• Steven Posch
    Steven Posch says #
    Doesn't sound Yiddish to me. A quick web-search turns up nothing relevant; I'm guessing that it's made-up. Not that there's anythi
  • Anthony Gresham
    Anthony Gresham says #
    I'm reasonably sure it's not Yiddish. It might have been coined by that guy who invented Anthroposophy, but I'm not sure. I gues
  • Steven Posch
    Steven Posch says #
    Hmm. I speak Modern Hebrew and read Biblical Hebrew, and I can tell you that it doesn't look Hebrew to me.
  • Anthony Gresham
    Anthony Gresham says #
    I think the author said he got it from the Hebrew.

Posted by on in Culture Blogs
Aunts and Uncles

Uncle Gerald. Aunt Doreen. Even (gods help us) Uncle Al.

I don't know about where you live, but around here I not infrequently hear people talking about our forebears in the Craft as "aunts" and "uncles."

I.e. as family.

Not, mind you, as "lords" and "ladies"; nothing so pretentious, so distancing. Aunts and uncles: not immediate family, but family nonetheless. These are titles, not of rank, but rather of relation, of familiarity, of fondness.

Aunts and uncles stand in a special place. Since with your aunts and uncles there's simultaneously a connection but also a certain distance, you can learn things from them that you can't easily learn from your parents.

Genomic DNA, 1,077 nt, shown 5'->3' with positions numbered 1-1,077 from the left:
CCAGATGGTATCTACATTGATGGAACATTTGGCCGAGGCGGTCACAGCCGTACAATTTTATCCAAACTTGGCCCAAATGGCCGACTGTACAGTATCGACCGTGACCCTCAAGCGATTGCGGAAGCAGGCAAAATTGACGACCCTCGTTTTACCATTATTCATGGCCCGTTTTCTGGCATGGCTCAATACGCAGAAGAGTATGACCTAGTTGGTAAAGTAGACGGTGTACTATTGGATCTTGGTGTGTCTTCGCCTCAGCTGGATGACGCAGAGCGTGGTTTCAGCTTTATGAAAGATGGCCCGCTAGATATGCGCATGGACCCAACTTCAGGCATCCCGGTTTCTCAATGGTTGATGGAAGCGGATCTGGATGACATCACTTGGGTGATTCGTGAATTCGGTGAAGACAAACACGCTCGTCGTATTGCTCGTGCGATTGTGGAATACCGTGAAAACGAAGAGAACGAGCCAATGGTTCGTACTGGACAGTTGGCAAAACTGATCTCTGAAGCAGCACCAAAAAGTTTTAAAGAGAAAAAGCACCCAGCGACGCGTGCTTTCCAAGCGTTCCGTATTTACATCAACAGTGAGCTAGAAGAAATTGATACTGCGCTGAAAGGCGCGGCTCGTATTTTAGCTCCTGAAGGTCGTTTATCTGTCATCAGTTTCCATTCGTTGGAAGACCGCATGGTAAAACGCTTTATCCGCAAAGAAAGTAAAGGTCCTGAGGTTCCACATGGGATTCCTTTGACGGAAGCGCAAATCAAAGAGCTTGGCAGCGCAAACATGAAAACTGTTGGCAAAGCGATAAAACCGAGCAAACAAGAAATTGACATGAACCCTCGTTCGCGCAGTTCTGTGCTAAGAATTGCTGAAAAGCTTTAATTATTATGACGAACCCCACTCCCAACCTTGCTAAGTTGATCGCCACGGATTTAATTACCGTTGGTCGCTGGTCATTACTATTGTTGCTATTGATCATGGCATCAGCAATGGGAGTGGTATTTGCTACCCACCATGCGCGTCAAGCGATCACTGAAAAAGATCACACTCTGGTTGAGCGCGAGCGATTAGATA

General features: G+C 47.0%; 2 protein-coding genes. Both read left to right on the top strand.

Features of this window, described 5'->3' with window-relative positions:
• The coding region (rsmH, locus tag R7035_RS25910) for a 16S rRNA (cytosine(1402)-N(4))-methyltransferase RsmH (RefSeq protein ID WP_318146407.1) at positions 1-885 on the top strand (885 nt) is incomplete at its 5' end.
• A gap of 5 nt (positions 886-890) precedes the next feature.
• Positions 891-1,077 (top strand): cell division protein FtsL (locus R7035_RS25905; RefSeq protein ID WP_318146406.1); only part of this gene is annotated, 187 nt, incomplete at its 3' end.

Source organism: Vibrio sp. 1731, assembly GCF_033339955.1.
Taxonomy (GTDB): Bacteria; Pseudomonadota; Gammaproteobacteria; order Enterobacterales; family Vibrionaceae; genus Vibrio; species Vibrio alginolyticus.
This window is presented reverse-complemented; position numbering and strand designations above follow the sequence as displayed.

In my family, in which the women tend to outlive the men, the aunts are a power to be reckoned with, and they carry the collective memory and experience of the family.

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Pagan News Beagle: Earthy Thursday, August 4

Marine biologists find something at the bottom of the sea they can't quite explain. Orangutans provide insights into the possible origins of language. And a dead star still proves full of surprises in the depths of space. It's Earthy Thursday, our weekly segment about science and Earth-related news! All this and more for the Pagan News Beagle!

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Pagan News Beagle: Watery Wednesday, May 25

We think about the unique challenges Pagans with disabilities face. The meaning of the Gaulish word "iexta" is considered. And "occult" strategies of political resistance are advocated at Gods & Radicals. It's Watery Wednesday, our weekly segment on news about the Pagan community! All this and more for the Pagan News Beagle!

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Posted by on in Culture Blogs
H-lloweens

 

Halloween. First part sounds like hallow, which preserves the original sense of the festival, derived from Old English hælig, “holy thing or person, saint.”

This is how I grew up pronouncing the word in Western Pennsylvania, and how I still pronounce it.

Which means, of course, that this is the correct pronunciation.

Helloween. Feast of the Goddess of Death and the Underworld (= Hell), observed only by the bluest of British blue-bloods. Raw-tha.

Hilloween. Southern hemisphere festival observed in New Zealand, Australia, and South Africa. Named for the Hill o' Ween, where Australia's first Bealtaine bonfire was lighted in 1794.